Increased Hurricane Flooding Due to Climate Change

Before you get all bent out of shape about me talking about climate change (politically correct for global warming), you need to realize that the climate is ALWAYS changing and if it wasn’t, the entire earth would have stagnated centuries ago. Secondly, the earth has gone through climate cycles for centuries and third, biblicaly speaking, the Great Ice Age took place about 4,500 years ago as a natural result of the global flood recorded in Genesis.

Having hopefully clarified that point, then me say that yes, man is the cause for some, NOT all climate change and this is the big difference between conservatives and liberals.

In the 1960s and 1970s, several nights a week during the summer, we would watch the dust storms sweep into the Valley of the Sun (Phoenix-Mesa-Scottsdale-Tempe-Goodyear area) from the east, followed by a monsoon rain. By the 1980s and 1990s, we saw many of these monsoon storms (dust and rain) approach from the east and then either skirt to the north or south and in some cases, it would split and go both north and south of us in east Mesa, leaving us drier than many other places in the desert valley.

The reason for the change in weather patterns was due to the influx of people. There were more roads, more homes, more industry, all producing a pocket of higher pressure, which causes the monsoon storms to split or deflect.

Another thing to consider is that hurricanes of late are causing more flooding than in the past and there is a curious reason for this. The storms aren’t necessarily more intense, as some of the storms with the most flooding have been tropical storms or lower category hurricanes. Look at the extensive flooding caused by Hurricane/Tropical Strom Sandy. By the time it reached the northeast, it was a weak hurricane to tropical storm and yet it flooded large areas around New Jersey and New York.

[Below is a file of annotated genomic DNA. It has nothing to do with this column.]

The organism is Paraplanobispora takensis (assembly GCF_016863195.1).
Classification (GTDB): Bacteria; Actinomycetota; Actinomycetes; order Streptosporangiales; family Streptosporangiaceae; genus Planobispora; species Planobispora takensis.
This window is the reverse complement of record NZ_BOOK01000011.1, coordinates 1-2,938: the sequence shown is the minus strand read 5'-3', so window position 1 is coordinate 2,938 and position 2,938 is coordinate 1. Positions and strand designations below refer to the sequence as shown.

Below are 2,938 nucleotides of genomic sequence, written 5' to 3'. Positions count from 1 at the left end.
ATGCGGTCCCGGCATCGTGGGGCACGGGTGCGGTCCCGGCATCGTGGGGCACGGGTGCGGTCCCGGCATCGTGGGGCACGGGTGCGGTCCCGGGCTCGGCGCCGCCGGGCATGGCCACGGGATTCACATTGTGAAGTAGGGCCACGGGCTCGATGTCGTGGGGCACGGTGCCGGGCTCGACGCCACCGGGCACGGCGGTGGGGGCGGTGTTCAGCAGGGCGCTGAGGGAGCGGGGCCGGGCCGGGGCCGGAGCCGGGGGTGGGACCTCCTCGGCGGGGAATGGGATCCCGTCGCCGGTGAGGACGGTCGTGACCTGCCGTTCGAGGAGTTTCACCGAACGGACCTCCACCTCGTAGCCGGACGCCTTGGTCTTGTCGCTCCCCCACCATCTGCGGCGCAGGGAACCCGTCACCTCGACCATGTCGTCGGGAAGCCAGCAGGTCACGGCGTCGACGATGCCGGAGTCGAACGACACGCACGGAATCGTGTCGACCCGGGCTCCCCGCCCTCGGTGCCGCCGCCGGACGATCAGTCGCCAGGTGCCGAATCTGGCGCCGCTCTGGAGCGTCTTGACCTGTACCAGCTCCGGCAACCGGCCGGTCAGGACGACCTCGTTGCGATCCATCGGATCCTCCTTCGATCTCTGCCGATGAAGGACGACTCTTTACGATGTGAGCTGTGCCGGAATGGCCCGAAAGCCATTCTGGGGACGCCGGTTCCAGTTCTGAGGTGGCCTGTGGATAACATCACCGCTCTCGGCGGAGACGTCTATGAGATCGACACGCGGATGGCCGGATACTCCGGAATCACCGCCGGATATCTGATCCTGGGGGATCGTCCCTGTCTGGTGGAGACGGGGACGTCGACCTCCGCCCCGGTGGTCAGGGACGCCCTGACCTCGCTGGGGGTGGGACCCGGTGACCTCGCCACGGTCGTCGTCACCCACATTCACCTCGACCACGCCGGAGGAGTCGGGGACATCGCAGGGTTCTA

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Hurricane Harvey wasn’t that strong of a hurricane but it flooded large areas along the Gulf coast, especially the Houston area. Harvey dropped between 30-60 inches of rain in the general Houston area.

Why is there so much more flooding from hurricanes and tropical storms lately than in years earlier?

According to the Weather Channel, the storms of 2017 saw slower moving hurricanes. In fact, they have found that globally, there is a 10% slower forward speed in hurricanes, tropical storms, cyclones and typhoons. Worse yet, in the US, these storms, from the Gulf coast to the Atlantic basin area are traveling 20% slower in their forward speed. Storms from the 25º north latitude around the globe are moving 13% – 15% slower.

So, what is causing this huge slow down in tropical storms, hurricanes, cyclones and typhoons? Weather patterns have been changing. There have been more high-pressure ridges in the northern areas which are blocking the northward path of many of these storms, causing them to slow down on their northward march.

With these storms slowing down, it means they drop more rain in a given area than the once faster moving storms, hence more flooding.

Yes, the increase in flooding from these storms is due to climate changes, but what is causing the climate change is what is up for debate.

Dave Jolly
R.L. David Jolly holds a B.S. in Wildlife Biology and an M.S. in Biology – Population Genetics. He has worked in a number of fields, giving him a broad perspective on life, business, economics and politics. He is a very conservative Christian, husband, father and grandfather who cares deeply for his Savior, family and the future of our troubled nation.
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